Every day more children become innocent victims of senseless, selfish crimes committed by adults or other children.
A Buffalo News article about drive-by shootings on the East Side could have appropriately been published in any major city in the United States. The event is that common. One of the shootings involved a 13-year-old driver of the car from which the shots came. Five victims, including one baby, were shot while at home.
It makes me furious to think that children must live with the threat of victimization on the streets or in their own home. An issue, often worse than the crime itself, is that children suffer further trauma in the courtroom as witnesses. This trauma is especially apparent in crimes of a sexual nature.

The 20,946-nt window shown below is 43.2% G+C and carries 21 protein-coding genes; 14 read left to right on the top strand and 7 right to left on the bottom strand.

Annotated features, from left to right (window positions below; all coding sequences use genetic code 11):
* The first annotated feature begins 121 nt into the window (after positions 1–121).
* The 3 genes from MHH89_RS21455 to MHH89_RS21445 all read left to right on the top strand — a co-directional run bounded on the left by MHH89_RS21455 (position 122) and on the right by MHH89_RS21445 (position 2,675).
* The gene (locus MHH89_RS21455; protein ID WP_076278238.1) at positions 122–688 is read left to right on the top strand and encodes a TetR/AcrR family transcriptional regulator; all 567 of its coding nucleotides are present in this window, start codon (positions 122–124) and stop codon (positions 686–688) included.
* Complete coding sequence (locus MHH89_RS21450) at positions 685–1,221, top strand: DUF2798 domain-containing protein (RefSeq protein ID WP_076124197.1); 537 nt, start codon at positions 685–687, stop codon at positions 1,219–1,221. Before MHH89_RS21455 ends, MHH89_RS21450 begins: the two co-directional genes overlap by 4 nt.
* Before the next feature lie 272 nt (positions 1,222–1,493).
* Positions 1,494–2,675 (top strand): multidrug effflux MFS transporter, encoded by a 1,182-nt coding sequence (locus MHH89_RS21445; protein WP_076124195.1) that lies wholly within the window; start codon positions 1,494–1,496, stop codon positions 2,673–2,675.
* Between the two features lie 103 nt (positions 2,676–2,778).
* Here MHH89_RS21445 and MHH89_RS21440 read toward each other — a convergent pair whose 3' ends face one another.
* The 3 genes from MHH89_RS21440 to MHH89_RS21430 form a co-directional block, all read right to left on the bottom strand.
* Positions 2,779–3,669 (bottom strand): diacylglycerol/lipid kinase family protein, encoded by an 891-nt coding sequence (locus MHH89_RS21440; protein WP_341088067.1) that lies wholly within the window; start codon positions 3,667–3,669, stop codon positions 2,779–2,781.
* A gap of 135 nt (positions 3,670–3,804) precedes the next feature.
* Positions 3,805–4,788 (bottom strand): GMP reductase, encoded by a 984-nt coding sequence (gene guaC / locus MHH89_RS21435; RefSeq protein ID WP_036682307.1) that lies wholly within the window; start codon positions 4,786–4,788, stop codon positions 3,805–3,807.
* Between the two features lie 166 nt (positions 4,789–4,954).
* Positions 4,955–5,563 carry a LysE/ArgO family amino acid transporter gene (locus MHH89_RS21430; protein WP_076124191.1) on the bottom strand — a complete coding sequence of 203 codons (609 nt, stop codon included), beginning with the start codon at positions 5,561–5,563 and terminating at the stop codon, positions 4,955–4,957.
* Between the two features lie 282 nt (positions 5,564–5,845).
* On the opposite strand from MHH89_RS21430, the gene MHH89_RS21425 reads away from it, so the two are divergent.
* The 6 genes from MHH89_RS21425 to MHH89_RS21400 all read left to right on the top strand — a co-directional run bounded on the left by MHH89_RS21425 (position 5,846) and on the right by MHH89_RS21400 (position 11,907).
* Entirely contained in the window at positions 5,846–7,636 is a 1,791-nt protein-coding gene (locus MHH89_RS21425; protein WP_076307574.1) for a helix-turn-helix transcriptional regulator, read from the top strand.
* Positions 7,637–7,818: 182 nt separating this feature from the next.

Child victims are increasingly afforded protections under the law, including the right to testify on videotape and to ask a judge for a protection order. Victims rights, however, are limited and not guaranteed.
If we spent as much time protecting and rehabilitating crime victims as we do criminals, we might reduce some of the fears and open wounds in our society. It is time to amend the United States Constitution to provide for essential guarantees for victims, child or adult.